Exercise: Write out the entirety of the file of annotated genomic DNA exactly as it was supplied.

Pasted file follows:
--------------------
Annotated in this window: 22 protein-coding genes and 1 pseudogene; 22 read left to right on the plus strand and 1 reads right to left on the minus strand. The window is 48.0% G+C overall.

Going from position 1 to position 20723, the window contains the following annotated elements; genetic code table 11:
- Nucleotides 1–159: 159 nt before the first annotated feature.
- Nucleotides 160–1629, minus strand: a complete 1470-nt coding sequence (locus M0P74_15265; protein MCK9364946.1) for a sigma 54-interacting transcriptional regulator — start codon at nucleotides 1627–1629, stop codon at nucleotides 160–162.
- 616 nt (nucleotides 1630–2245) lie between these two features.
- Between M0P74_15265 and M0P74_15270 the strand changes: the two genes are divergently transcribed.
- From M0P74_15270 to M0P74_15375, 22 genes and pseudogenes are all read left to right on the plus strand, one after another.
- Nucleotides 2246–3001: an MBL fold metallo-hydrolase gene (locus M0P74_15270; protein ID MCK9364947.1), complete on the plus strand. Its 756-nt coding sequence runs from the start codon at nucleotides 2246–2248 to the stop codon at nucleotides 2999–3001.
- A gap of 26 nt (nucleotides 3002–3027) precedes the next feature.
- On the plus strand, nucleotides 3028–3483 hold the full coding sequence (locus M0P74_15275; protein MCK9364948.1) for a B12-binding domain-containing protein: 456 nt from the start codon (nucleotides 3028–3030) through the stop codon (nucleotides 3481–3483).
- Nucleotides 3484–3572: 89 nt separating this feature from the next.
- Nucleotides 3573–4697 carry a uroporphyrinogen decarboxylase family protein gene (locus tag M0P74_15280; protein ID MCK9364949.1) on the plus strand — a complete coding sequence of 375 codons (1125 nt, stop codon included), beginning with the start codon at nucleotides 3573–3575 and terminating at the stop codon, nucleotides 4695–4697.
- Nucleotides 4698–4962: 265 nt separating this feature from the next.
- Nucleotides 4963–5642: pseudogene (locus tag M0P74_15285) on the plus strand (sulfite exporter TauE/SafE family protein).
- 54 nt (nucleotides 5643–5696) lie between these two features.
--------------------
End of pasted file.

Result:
Annotated in this window: 22 protein-coding genes and 1 pseudogene; 22 read left to right on the plus strand and 1 reads right to left on the minus strand. The window is 48.0% G+C overall.

Going from position 1 to position 20723, the window contains the following annotated elements; genetic code table 11:
- Nucleotides 1–159: 159 nt before the first annotated feature.
- Nucleotides 160–1629, minus strand: a complete 1470-nt coding sequence (locus M0P74_15265; protein MCK9364946.1) for a sigma 54-interacting transcriptional regulator — start codon at nucleotides 1627–1629, stop codon at nucleotides 160–162.
- 616 nt (nucleotides 1630–2245) lie between these two features.
- Between M0P74_15265 and M0P74_15270 the strand changes: the two genes are divergently transcribed.
- From M0P74_15270 to M0P74_15375, 22 genes and pseudogenes are all read left to right on the plus strand, one after another.
- Nucleotides 2246–3001: an MBL fold metallo-hydrolase gene (locus M0P74_15270; protein ID MCK9364947.1), complete on the plus strand. Its 756-nt coding sequence runs from the start codon at nucleotides 2246–2248 to the stop codon at nucleotides 2999–3001.
- A gap of 26 nt (nucleotides 3002–3027) precedes the next feature.
- On the plus strand, nucleotides 3028–3483 hold the full coding sequence (locus M0P74_15275; protein MCK9364948.1) for a B12-binding domain-containing protein: 456 nt from the start codon (nucleotides 3028–3030) through the stop codon (nucleotides 3481–3483).
- Nucleotides 3484–3572: 89 nt separating this feature from the next.
- Nucleotides 3573–4697 carry a uroporphyrinogen decarboxylase family protein gene (locus tag M0P74_15280; protein ID MCK9364949.1) on the plus strand — a complete coding sequence of 375 codons (1125 nt, stop codon included), beginning with the start codon at nucleotides 3573–3575 and terminating at the stop codon, nucleotides 4695–4697.
- Nucleotides 4698–4962: 265 nt separating this feature from the next.
- Nucleotides 4963–5642: pseudogene (locus tag M0P74_15285) on the plus strand (sulfite exporter TauE/SafE family protein).
- 54 nt (nucleotides 5643–5696) lie between these two features.